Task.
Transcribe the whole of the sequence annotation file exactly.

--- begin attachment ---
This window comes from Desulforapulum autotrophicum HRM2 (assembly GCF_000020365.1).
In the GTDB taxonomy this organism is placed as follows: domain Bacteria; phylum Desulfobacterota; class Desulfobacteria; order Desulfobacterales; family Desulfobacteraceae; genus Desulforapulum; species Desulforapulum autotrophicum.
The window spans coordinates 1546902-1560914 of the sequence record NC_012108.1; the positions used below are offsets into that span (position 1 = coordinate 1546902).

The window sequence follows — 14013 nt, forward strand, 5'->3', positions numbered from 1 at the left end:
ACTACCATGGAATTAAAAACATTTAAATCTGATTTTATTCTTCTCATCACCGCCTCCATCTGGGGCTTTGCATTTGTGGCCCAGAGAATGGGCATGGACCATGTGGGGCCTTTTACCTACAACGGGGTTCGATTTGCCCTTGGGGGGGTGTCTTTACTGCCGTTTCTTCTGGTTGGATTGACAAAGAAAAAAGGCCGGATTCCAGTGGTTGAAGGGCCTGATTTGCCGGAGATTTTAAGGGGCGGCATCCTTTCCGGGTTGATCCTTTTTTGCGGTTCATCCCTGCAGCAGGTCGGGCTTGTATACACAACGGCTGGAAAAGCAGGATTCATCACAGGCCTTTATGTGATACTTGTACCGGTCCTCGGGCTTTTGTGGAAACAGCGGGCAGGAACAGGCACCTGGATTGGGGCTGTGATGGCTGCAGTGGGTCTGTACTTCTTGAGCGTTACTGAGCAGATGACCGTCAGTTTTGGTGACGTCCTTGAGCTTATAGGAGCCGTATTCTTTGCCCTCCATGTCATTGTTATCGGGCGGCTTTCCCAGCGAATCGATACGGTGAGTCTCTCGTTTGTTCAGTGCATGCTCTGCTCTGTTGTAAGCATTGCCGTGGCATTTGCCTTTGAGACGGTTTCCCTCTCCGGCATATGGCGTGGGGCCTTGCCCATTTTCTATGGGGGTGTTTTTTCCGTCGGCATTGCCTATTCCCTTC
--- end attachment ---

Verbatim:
This window comes from Desulforapulum autotrophicum HRM2 (assembly GCF_000020365.1).
In the GTDB taxonomy this organism is placed as follows: domain Bacteria; phylum Desulfobacterota; class Desulfobacteria; order Desulfobacterales; family Desulfobacteraceae; genus Desulforapulum; species Desulforapulum autotrophicum.
The window spans coordinates 1546902-1560914 of the sequence record NC_012108.1; the positions used below are offsets into that span (position 1 = coordinate 1546902).

The window sequence follows — 14013 nt, forward strand, 5'->3', positions numbered from 1 at the left end:
ACTACCATGGAATTAAAAACATTTAAATCTGATTTTATTCTTCTCATCACCGCCTCCATCTGGGGCTTTGCATTTGTGGCCCAGAGAATGGGCATGGACCATGTGGGGCCTTTTACCTACAACGGGGTTCGATTTGCCCTTGGGGGGGTGTCTTTACTGCCGTTTCTTCTGGTTGGATTGACAAAGAAAAAAGGCCGGATTCCAGTGGTTGAAGGGCCTGATTTGCCGGAGATTTTAAGGGGCGGCATCCTTTCCGGGTTGATCCTTTTTTGCGGTTCATCCCTGCAGCAGGTCGGGCTTGTATACACAACGGCTGGAAAAGCAGGATTCATCACAGGCCTTTATGTGATACTTGTACCGGTCCTCGGGCTTTTGTGGAAACAGCGGGCAGGAACAGGCACCTGGATTGGGGCTGTGATGGCTGCAGTGGGTCTGTACTTCTTGAGCGTTACTGAGCAGATGACCGTCAGTTTTGGTGACGTCCTTGAGCTTATAGGAGCCGTATTCTTTGCCCTCCATGTCATTGTTATCGGGCGGCTTTCCCAGCGAATCGATACGGTGAGTCTCTCGTTTGTTCAGTGCATGCTCTGCTCTGTTGTAAGCATTGCCGTGGCATTTGCCTTTGAGACGGTTTCCCTCTCCGGCATATGGCGTGGGGCCTTGCCCATTTTCTATGGGGGTGTTTTTTCCGTCGGCATTGCCTATTCCCTTC